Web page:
Can Ice be beautiful? Oh yes it can, and these windblown icicles looked every bit as beautiful as Lalique crystal to me. For those who may not know, Rene Lalique was a French glass designer who practiced his art in the Art Noveau period (1890-1910.) He is known today for his opaque, matte finish glass, which can look much like these icicles. He was completion for Louis Comfort Tiffany, so if you received a piece of Lalique crystal for Christmas you are very lucky indeed.

Unfortunately, though the opaque finish on Lalique crystal means good things, on ice it does not; especially if you happen to be an ice climber, because ice that looks like this is rotten and unsafe. Ice becomes rotten when water, air bubbles, and/or dirt get in between the grains of ice and cause it to honeycomb and lose its strength. Instead of a sharp ringing crack when it is struck it produces more of a dull thud. The grayish white color and matte finish are a sure sign of rotten ice, and a good sign that you should stay away from it when it’s hanging over your head.

Each winter I come here and stand in awe of the old lineman’s shack, which still stands against the weight of the snow even though it lacks half its roof, a wall and a half, and most of its floor. It has stood here for well over a century and is the very definition of well built. If it wasn’t for people slowly pulling it apart I have no doubt it would still look just as it did when it was built.

The sun was getting lower and a single ray fell on a green icicle. Though it lit up the icicle it had no heat to melt it, and this reminded me how very cold it was here on this day. This canyon usually runs about 10 degrees cooler than it is on the outside and it was 27 degrees F when I came in, so it was no wonder that my toes were cold. I always have to be careful that I don’t wander too far out of myself and get lost in this winter beauty because frostbite is always close by.

With a last look at some beautiful little frost feathers back out into the world I went, hoping that it would be just a bit warmer there. I’ll have to return in a month or two when the icicles should be as big as trees.

In the winter the world gets sharp. Beautiful things happen. ~Peter Fiore

I hope everyone had a wonderful Christmas. Thanks for coming by.

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1-trail

We’ve had some cold nights and a little snow over the last week or so and it seems like winter might be here to stay, so I decided to visit the deep cut rail trail in Westmoreland recently. Once the cold settles down inside this man made canyon it’s reluctant to leave, and spectacular ice formations grow here.

2-ice

The ice is fueled by the groundwater that constantly seeps through the bedrock that the railway workers hacked their way through in the mid-1800s, and ice columns as big as tree trunks are commonplace. I’ve seen huge ice columns here many times but I’ve never seen their birth, so that was the object of today’s hike.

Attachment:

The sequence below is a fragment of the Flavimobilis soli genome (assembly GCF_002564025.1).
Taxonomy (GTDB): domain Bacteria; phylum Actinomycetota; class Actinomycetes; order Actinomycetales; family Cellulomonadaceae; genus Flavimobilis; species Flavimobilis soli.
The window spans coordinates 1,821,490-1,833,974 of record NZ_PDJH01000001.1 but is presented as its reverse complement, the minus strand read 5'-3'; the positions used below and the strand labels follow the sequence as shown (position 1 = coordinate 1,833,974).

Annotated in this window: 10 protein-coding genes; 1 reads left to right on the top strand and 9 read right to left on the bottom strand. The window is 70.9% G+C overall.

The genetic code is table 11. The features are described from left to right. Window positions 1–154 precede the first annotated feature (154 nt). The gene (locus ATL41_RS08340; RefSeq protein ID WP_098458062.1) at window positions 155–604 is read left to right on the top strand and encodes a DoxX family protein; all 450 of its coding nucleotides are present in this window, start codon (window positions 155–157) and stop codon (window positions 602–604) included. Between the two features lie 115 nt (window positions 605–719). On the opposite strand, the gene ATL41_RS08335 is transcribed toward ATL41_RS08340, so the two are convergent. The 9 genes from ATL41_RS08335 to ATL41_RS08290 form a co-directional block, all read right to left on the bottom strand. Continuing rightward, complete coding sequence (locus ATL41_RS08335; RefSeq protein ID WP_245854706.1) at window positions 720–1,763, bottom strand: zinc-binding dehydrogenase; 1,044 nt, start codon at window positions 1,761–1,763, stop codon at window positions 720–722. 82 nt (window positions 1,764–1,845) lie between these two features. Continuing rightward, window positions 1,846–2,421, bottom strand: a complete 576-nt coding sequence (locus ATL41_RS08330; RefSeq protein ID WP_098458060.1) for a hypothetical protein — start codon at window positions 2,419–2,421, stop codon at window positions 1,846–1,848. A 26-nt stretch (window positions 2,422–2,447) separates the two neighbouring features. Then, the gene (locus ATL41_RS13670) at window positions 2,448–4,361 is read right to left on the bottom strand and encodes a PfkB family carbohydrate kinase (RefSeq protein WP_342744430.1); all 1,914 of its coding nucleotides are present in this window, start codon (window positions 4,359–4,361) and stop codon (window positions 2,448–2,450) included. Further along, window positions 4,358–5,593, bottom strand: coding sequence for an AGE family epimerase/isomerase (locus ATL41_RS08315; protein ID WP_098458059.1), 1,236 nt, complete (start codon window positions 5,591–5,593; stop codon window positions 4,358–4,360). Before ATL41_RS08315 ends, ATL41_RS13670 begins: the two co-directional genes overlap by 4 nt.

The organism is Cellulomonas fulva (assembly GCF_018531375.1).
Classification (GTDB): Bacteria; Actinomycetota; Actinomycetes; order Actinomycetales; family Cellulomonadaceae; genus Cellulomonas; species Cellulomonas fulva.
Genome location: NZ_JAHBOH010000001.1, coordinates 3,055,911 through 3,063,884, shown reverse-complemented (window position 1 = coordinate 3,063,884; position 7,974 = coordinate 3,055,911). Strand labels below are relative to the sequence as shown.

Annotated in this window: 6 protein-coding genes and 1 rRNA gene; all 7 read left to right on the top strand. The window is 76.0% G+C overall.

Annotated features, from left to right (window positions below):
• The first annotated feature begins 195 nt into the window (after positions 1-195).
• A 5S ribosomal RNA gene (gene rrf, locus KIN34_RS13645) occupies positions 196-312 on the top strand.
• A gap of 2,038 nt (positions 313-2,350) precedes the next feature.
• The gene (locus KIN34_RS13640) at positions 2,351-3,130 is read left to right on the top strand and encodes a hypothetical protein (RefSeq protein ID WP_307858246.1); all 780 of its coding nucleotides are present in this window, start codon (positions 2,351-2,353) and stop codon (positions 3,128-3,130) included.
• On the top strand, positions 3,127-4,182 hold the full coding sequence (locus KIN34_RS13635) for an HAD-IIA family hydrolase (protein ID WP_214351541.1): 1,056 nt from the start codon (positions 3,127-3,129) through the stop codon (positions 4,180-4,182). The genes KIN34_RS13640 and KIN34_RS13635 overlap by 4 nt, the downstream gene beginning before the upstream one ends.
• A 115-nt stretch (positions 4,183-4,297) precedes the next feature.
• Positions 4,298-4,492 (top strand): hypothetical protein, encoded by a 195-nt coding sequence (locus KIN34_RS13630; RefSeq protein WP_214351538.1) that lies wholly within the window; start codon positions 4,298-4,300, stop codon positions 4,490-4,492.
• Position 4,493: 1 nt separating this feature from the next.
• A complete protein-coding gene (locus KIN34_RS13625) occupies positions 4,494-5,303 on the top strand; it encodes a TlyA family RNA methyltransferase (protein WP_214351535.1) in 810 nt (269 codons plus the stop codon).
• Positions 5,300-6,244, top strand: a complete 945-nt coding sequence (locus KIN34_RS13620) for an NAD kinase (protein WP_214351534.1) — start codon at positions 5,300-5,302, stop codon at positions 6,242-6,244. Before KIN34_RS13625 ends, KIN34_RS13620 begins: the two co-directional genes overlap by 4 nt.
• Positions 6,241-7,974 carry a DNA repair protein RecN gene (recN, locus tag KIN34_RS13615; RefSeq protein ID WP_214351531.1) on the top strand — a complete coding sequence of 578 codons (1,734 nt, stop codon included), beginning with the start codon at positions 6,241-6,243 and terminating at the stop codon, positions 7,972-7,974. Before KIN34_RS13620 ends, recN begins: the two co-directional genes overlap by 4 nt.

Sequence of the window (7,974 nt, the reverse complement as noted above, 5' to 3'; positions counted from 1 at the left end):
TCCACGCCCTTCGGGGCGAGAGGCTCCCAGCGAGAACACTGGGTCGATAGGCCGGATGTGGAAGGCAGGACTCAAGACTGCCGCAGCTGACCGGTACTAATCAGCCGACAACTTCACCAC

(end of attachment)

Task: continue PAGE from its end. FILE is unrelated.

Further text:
3-ice

Ice was forming almost everywhere on the vertical walls of the canyon. It was very cold this day and even in the bright morning sunshine the ice wasn’t melting. That’s the secret of the why the ice grows to such giant proportions here; the temperature seems to stay about 10 degrees cooler in both winter and summer. On a hot July day the natural air conditioning is very welcome, but in December it can be like walking into a freezer so you had better be dressed for it if you plan on spending much time here.

4-ice

The groundwater seems to follow the natural lay of the stone and seeps between the layers winter and summer. The water doesn’t seem to ever stop seeping so when an icicle forms more and more water flows over it, increasing its length and girth drip by drip. There can be enough ice here in February to cover the stone ledges completely in many areas.

5-ice-climber

Unless you’ve seen them the ice formations are hard to imagine, so I’ve used this photo from last February to better illustrate the size of both the ice and the place. Last winter was mild so the ice shown is tame in comparison to previous winters but still, ice climbers came to train. The New Hampshire branch of the Appalachian Mountain Club holds regular ice climbing clinics here and seeing climbers on the ice is fairly common on weekends. I expect that I’ll see a few this winter.

6-waterfall

There is almost always the sound of water dripping here. Usually it comes from the seeping groundwater but in at least one spot water gushes through a rift in the wall with enough force to be called a stream. I wonder if a stream on the hillside above somehow changed course, because I doubt that the railroad engineers would have left it this way.

7-drainage-ditch

All that water has to go somewhere so the railroad built drainage ditches on either side of the railbed to direct it where they wanted it to go. The ditches have kept the railbed dry for over 150 years but I saw that a rockslide further down the trail had dammed up one side and now water is washing away the railbed. With no railroad to maintain these rail trails it’s now up to private groups like snowmobile clubs to do all the work. They do a great job but it they might not be aware of the washout.